• Eddy's Quake II battle in UVR 3 may also qualify. He managed to kill some players, until they all decided to work together and kill him.
    • Falcon enters as a Mystery Fighter in the third tournament, promptly turns into his super mode and blasts everybody in the ring with his arsenal. The instant the power wears off, however, everyone else promptly beats him down.
    • Because of what he tried to do in the previous tournament, the UVR organizers "randomly" drew Demitri Maximov as the first entry. Guess who almost everyone decides to go after for the first few rounds.
  • Did You Just Punch Out Cthulhu?: In the third tournament, Chang Koehan scores his only elimination in all three tournaments against TRUE OGRE.
  • Duel to the Death: Mitsurugi vs Hol Horse. Occurs because Mitsurugi is jealous that Hol Horse, an inexperienced cowboy, is doing much better than people who are skilled with swords.
  • Eldritch Abomination: Rancid becomes one after stupidly picking up some cursed ore from a War God after beating him in a Side Battle. Rancid spends the majority of the third tournament in a huge, powerful form that he doesn't want in the first place.
  • Evil Twin: Early in the third tournament, the villains create an evil clone of Andy Bogard (officially labelled as "EX Andy Bogard" from the Real Bout Fatal Fury games). Said evil clone, calling hmself "Drew Bogard", spends most of the tournament with the villains and tarnishing Andy's image before being unceremoniously killed by Rancid in the penultimate section before the latter enters the arena. Ironically, Drew and Andy never end up meeting over the course of the tournament.
  • Expy / Shotoclone: The similarities between Ken Masters and Ryo Sakazaki, and between Robert Garcia and Dan Hibiki, are inevitably lampshaded once each pair meets. Ken takes the resemblance personally, accusing Ryo of deliberately ripping him off. Robert and Dan, however, feel kinship from the resemblance and remain in contact (somehow) between Rumbles.
  • Extreme Omnivore: Chang Koehan. The third tournament also includes Kirby.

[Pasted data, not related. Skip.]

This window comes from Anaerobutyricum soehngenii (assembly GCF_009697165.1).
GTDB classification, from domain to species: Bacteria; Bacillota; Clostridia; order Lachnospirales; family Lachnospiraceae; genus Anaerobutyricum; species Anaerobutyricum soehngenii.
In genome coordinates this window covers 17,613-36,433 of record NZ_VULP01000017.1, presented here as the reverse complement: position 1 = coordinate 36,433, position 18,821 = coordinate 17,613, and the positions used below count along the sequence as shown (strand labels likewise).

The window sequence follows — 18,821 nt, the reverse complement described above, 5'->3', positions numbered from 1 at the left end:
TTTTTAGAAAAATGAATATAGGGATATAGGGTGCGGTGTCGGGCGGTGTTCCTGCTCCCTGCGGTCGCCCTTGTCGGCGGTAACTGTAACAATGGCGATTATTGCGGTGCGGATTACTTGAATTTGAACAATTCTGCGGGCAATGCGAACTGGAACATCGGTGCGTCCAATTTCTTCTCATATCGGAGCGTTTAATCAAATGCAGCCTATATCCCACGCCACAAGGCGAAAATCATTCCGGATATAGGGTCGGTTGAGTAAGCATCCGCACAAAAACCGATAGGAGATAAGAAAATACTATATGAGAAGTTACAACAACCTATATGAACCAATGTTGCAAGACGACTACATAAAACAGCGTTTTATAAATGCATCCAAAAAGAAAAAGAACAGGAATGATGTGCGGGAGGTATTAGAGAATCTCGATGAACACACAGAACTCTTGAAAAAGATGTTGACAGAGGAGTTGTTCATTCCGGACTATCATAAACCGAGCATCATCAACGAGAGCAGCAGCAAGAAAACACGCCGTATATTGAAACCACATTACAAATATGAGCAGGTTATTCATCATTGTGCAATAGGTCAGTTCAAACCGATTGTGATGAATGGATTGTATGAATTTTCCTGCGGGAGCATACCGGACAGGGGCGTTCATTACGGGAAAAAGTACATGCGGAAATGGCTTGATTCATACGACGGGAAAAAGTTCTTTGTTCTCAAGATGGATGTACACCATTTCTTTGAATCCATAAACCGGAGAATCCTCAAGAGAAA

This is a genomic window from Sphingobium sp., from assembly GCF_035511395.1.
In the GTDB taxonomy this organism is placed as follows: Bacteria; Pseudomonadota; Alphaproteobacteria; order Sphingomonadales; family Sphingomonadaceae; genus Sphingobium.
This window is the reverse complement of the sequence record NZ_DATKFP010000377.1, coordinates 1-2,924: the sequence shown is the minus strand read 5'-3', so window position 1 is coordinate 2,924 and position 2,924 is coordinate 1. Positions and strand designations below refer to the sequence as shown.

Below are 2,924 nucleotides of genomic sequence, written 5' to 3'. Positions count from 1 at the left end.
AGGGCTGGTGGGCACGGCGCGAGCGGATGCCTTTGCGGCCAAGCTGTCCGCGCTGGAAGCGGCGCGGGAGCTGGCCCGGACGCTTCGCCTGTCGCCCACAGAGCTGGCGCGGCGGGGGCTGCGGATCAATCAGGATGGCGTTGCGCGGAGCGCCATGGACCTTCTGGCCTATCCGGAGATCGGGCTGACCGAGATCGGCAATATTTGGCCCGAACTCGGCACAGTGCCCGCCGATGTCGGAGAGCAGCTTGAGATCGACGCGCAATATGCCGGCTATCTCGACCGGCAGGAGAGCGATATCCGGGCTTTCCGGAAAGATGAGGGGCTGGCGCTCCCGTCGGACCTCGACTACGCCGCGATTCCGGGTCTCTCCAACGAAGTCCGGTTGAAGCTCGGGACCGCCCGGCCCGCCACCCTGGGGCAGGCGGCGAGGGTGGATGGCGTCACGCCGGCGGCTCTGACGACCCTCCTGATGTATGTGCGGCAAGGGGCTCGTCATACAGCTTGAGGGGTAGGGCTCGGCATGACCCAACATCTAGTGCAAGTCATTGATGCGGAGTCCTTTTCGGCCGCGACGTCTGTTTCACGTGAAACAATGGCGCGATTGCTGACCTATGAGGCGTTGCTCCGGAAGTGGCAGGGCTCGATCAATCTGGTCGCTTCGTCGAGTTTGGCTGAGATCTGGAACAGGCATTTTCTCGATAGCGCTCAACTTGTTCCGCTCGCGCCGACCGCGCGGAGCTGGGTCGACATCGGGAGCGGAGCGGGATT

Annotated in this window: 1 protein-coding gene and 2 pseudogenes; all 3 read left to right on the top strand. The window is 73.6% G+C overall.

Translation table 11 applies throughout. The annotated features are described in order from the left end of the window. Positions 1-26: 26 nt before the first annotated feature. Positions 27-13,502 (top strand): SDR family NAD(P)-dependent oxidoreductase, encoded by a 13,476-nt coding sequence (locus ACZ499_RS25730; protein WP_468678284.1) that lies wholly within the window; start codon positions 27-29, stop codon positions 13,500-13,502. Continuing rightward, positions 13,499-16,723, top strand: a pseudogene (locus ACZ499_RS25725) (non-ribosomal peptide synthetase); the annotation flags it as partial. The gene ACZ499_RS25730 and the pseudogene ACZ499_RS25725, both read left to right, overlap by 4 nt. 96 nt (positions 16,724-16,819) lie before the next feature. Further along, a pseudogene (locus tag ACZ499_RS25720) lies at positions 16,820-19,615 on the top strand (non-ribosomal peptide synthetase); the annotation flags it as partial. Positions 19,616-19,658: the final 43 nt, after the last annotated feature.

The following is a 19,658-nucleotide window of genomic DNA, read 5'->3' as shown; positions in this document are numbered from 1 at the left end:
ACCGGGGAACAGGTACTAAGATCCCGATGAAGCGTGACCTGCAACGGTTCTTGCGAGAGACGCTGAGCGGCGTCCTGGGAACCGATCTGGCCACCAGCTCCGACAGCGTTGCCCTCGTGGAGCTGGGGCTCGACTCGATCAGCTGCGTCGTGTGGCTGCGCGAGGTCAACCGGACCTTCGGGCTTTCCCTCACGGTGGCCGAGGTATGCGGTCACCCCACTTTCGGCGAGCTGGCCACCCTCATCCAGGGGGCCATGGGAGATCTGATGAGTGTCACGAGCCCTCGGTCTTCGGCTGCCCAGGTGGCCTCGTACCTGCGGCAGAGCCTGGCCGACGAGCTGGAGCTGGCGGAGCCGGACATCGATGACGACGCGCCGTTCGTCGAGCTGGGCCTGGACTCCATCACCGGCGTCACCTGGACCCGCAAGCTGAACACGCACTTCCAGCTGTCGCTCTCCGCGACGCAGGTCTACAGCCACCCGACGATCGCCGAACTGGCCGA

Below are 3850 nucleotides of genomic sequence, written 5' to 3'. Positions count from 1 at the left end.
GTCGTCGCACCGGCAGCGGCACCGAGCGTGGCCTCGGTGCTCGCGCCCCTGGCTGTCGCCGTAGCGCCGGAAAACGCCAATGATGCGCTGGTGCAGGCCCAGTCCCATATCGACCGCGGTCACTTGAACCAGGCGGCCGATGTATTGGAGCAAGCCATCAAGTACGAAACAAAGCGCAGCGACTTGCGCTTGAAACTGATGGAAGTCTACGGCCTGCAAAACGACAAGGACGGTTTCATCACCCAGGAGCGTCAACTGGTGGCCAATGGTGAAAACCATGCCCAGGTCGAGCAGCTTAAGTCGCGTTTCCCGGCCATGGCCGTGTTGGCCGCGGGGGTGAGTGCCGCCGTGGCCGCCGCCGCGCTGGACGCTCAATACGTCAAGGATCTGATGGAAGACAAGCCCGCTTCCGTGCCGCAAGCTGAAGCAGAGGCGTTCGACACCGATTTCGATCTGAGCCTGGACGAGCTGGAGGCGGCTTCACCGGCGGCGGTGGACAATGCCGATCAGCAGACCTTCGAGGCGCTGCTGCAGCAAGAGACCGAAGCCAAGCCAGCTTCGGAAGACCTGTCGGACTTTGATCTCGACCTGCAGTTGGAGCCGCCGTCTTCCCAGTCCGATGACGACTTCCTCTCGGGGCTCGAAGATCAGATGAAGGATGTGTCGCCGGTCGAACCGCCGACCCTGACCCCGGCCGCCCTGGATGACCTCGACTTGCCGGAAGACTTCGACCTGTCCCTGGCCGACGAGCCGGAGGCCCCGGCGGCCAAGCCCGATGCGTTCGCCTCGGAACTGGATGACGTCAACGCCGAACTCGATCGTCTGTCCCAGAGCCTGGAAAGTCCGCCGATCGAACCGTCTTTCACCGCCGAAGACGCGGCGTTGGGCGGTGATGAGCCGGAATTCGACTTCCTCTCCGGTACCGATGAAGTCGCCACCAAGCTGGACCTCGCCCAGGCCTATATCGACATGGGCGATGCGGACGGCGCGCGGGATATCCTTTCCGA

• Face–Heel Turn: Most of the World Heroes in the third Rumble; once their collective Small Name, Big Ego is deflated, they spitefully turn to infamy to replace their lost fame. (They aren't any more effective as villains than they are as heroes.)
  • Failure Gambit: It's not uncommon in the second and third Rumbles for someone inside the ring to decide they need to deal with something outside the ring, and therefore deliberately try to get eliminated. When Geese doesn't do this in the third Rumble, despite supposedly managing a criminal conspiracy that could use direction, it's the first sign that his priorities have changed.
  • Fourth-Wall Observer: According to the author notes, this would have been Hyo Amano's gimmick in the never-started fourth Rumble.
  • The Giant: Expressed in the "Big Guy" rules. The default number of eliminations per section is half the competitors in the ring (usually, ten out of twenty), but for each "Big Guy" present, that number goes up by one, to demonstrate that the Big Guy is wearing everyone down a lot more than usual. (There are also "Really Big Guys" who bump up the number by two.) A "Big Guy" isn't always literally big — overpowered competitors of regular size, such as most Final Bosses of their respective games, will have the same effect — but usually it's someone like Zangief, Motaro, or Hulk.